Without further elaboration, it is believed that one skilled in the art can, using the preceding description, utilize the present invention to its fullest extent. The following preferred specific embodiments are, therefore, to be construed as merely illustrative, and not limitative of the remainder of the disclosure in any way whatsoever. In the following Examples, the temperatures are set forth uncorrected .degree. C; unless otherwise indicated, all parts and percentages are by weight.


The original negative was a 4 .times. 5 inch Plus-X film with step sensitometry as the image, which had been developed previously by conventional techniques. This film and others processed at the same time were placed in a color print processing drum and rinsed with 100 ml. portions of:

Distilled water: 2 minutes

Fixer F-5: (Formula available in standard photographic literature 2.5 minutes

Distilled water: 2 minutes, repeated once

20% Methanol: 2 minutes

50% Menthanol: 2 minutes

20% Menthanol: 2 minutes

Distilled water: 10 minutes, repeated once.

The temperature during the rinsing cycle was approximately C.

The dried films were loaded into the processing drum. Stock isotope solution was prepared by diluting 5 millicuries of thiourea-S.sup.35 of specific activity 1.13 millicuries per milligram to 500 milliliters with boiled, distilled water at room temperature (10 microcuries/milliliter). The processing solution was made from 50 ml. of thiourea-S.sup.35 stock solution, 44 ml. of NH.sub.4 OH stock solution (approximately 0.1 N) and 6 ml. of distilled water (pH about 11). The processing time with the thiourea-S.sup.35 solution was 2 hours and 5 minutes. Rinses were:

Distilled Water 1 minute, repeated once

20 % Methanol: 5 minutes

50% Methanol: 2 minutes

20% Methanol: 5 minutes

Distilled water: 5 minutes, 10 minutes, 10 minutes.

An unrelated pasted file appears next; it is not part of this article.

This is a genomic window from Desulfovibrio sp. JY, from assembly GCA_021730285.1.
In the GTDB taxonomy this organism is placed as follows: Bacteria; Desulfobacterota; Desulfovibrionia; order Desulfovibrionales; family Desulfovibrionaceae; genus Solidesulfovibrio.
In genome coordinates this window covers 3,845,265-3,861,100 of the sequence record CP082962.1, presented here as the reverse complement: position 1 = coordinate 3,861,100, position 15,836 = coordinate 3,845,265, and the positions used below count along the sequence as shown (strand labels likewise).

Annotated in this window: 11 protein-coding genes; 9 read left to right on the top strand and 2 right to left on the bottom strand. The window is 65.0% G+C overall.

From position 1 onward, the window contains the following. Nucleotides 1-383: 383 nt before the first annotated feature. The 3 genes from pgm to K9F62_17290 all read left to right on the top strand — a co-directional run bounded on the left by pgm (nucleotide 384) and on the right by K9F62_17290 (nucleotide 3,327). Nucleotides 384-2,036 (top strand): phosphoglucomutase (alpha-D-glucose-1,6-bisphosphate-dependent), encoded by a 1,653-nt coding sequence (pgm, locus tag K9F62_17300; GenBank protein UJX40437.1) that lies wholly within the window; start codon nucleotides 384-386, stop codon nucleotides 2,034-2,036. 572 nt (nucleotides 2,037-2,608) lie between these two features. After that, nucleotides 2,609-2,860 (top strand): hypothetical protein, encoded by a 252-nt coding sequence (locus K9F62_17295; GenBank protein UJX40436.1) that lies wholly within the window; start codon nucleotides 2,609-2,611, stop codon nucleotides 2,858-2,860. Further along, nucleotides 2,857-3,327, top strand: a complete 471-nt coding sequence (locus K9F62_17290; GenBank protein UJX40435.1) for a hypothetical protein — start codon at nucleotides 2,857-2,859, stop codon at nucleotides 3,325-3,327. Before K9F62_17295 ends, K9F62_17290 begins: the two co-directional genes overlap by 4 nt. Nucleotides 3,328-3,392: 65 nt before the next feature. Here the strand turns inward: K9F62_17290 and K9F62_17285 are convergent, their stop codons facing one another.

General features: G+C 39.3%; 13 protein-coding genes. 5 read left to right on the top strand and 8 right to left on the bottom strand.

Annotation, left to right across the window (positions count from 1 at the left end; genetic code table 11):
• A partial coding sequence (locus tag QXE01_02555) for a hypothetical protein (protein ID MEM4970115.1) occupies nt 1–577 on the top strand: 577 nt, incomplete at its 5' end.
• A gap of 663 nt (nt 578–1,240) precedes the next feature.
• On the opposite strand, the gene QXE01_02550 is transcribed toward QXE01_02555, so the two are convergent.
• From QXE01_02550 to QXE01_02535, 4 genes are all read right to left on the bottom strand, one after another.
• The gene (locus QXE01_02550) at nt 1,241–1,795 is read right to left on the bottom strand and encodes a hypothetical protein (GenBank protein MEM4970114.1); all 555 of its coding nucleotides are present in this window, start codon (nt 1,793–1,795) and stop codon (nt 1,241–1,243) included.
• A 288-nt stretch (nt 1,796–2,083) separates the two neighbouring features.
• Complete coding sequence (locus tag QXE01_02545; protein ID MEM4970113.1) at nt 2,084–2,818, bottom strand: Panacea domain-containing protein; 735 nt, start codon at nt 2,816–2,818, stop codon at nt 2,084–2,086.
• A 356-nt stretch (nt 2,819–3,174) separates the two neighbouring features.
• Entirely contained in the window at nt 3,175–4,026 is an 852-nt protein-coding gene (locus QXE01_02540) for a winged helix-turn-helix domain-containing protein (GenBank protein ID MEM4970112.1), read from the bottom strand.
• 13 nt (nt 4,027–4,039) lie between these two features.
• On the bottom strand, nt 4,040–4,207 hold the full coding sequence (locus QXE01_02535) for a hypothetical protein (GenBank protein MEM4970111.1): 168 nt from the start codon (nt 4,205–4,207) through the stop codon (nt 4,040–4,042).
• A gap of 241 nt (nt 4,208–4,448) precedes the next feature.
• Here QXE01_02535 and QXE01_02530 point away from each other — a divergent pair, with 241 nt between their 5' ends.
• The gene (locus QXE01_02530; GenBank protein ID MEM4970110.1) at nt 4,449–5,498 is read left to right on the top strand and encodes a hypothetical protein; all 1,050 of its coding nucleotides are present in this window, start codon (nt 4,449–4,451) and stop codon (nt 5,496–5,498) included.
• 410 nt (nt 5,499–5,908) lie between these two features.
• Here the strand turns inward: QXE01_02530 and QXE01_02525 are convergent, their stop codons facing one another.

The activity of the dried film, checked with a Geiger counter, was approximately 0.5 microcuries/cm.sup.2. The film was placed in contact with Kodak Type AA x-ray film in a spring-loaded cassette for 4 hours. The x-ray film was developed in a Kodak X-omat automatic processor.

Other autoradiographs were also made on Type AA x-ray film using exposure times of 2, 5.6, 9.6, 14 and 17.6 hours. Densities of the original before processing and the autoradiographs were measured with a MacBeth Sensitometer. Densities of the 2 and 17.6 hour exposed autoradiographs, as compared to the original negative, are shown in Table I.

Table I ______________________________________ Density Readings of Step Sensitometry Negatives Original Autoradiograph Autoradiograph Negative (4 hr. exposure) (17.6 hr. exposure) ______________________________________ Gross Fog 0.11 0.20 0.21 Step No. 1 0.24 0.40 0.75 2 0.33 1.00 2.16 3 0.45 1.56 3.12 4 0.59 2.03 3.74 5 0.73 2.39 4.19 6 0.86 2.67 4.57 7 0.99 2.93 4.90 8 1.13 3.10 5.12 9 1.26 3.21 5.38 10 1.40 3.33 5.63 11 1.51 3.46 5.80 12 1.63 3.50 5.88 13 1.73 3.52 5.87 14 1.83 3.56 5.86 15 1.93 3.61 5.90 16 2.03 3.65 5.94 17 2.13 3.65 5.95 18 2.22 3.65 5.97 19 2.29 3.68 6.01 20 2.36 3.71 6.04 21 2.46 3.80 6.12 ______________________________________